Some 5,000 campesinos, students and activists marched in the eastern Salvadoran port city of La Union on July 15 to protest plans to build two electric plants near the Conchagua Volcano. The Virginia-based AES Corporation, which controls most of the electric power distribution in El Salvador, plans to build a coal-burning plant, while Houston-based Cutuco Energy Central America wants to build a plant using natural gas.
At the demonstration, Ricardo Navarro, president of the Salvadoran Center for Appropriate Technology (CESTA), said the Cutuco plant would produce more electricity than is needed in the La Union area. The extra power would be sold to other countries in the region, he said, “while they leave us with the pollution.” The two plants would also add to global warming, which has caused a drought throughout the eastern part of El Salvador, according to Navarro. One of the protest organizers, Marta Cecilia Leiva de Ventura from the Project for Life, noted that AES was sued in California in 2000 over pollution from its plants and that the people of Puerto Cortes in Honduras were able to stop the building of a gas-burning AES plant in their area in 2002 because of the high levels of pollution it would have produced.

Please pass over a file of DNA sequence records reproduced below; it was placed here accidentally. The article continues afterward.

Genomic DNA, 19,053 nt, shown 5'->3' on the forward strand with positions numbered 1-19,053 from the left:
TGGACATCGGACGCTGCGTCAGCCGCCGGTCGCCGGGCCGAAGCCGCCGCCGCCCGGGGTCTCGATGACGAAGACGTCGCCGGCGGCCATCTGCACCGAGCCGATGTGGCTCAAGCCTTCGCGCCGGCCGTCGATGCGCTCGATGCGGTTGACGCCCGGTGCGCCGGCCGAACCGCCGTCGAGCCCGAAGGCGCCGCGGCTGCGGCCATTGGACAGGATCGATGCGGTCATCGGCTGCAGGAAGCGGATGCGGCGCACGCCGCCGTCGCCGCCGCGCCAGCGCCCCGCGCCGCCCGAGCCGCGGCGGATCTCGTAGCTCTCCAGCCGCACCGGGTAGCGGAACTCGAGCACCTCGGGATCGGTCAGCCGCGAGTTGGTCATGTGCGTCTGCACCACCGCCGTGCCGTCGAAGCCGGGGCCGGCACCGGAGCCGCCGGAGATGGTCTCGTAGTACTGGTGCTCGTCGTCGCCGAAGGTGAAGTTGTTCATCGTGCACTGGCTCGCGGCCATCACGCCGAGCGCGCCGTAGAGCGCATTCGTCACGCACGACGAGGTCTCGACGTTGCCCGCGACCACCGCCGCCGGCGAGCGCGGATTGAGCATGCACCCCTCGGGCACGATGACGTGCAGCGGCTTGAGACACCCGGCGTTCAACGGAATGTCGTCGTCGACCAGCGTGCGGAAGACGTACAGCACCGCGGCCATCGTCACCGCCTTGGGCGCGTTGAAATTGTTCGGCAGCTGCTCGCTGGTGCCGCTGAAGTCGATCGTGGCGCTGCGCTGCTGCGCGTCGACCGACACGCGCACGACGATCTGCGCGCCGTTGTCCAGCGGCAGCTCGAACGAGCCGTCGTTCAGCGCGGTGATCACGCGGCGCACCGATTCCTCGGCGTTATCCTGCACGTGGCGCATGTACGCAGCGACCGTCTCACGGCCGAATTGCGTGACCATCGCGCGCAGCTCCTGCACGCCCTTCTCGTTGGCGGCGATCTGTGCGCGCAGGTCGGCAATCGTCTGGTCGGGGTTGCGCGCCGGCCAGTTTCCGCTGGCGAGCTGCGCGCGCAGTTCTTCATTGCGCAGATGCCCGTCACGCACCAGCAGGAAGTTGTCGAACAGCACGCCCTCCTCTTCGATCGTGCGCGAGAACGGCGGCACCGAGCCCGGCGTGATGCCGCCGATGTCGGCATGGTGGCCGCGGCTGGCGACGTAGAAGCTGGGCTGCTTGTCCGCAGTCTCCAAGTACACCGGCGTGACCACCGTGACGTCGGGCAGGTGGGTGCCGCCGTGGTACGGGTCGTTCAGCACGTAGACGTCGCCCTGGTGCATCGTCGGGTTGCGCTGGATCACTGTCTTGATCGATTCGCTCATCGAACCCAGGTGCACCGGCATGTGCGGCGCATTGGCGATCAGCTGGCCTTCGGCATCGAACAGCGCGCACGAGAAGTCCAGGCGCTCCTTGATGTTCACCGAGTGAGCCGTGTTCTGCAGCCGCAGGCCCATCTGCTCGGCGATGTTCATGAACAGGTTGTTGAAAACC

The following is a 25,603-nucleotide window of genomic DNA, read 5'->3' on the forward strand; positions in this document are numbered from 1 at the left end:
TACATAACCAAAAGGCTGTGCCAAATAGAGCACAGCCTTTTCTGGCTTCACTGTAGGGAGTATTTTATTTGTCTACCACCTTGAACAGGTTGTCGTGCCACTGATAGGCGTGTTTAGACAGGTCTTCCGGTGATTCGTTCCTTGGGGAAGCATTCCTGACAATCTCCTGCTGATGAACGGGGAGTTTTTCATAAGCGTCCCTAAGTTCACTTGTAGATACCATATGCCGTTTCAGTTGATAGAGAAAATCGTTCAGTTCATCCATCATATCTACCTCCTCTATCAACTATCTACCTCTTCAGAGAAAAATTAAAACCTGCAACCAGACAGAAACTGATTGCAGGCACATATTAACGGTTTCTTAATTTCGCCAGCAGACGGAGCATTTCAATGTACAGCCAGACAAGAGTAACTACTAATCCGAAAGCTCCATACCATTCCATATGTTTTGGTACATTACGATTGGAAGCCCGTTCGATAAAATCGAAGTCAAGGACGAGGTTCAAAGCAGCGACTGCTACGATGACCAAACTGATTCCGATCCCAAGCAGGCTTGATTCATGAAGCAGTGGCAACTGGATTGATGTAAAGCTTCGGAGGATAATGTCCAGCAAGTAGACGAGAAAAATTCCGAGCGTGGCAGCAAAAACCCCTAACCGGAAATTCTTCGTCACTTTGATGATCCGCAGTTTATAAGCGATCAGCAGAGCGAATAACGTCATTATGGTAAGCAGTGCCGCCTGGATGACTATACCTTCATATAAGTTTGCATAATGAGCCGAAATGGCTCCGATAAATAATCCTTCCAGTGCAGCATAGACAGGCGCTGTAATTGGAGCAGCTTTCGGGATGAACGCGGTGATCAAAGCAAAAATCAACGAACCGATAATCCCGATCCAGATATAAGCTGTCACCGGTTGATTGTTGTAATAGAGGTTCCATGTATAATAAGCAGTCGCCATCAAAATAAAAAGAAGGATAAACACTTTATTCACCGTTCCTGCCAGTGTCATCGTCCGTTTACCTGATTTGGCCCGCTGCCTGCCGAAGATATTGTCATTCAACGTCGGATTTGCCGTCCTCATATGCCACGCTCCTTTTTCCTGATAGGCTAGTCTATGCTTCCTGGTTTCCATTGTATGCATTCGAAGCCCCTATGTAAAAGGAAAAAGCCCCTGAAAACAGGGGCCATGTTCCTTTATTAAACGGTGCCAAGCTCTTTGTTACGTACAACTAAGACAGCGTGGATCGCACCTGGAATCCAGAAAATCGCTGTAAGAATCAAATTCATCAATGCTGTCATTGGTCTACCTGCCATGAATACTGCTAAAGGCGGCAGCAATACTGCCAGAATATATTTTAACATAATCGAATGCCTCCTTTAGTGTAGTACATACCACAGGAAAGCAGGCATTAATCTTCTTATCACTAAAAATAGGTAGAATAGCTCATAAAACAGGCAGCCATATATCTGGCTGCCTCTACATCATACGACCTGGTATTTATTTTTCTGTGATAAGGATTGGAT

The marchers, including families with children, carried signs protesting gas and coal pollution and calling for “respect for the right to life.” Dozens of people came out of their houses to join the march as it passed by; sound trucks played a song by Brazilian singer Roberto Carlos with the words: “I’m not against progress as long as there’s real consent.” The protest ended peacefully in the municipal park. “In spite of the intimidation that they carried out in Suchitoto, the people are here, supporting us,” Leiva de Ventura said, referring to police attacks on a July 2 demonstration against water privatization. (Diario Colatino, San Salvador, July 16)
From Weekly News Update on the Americas, July 22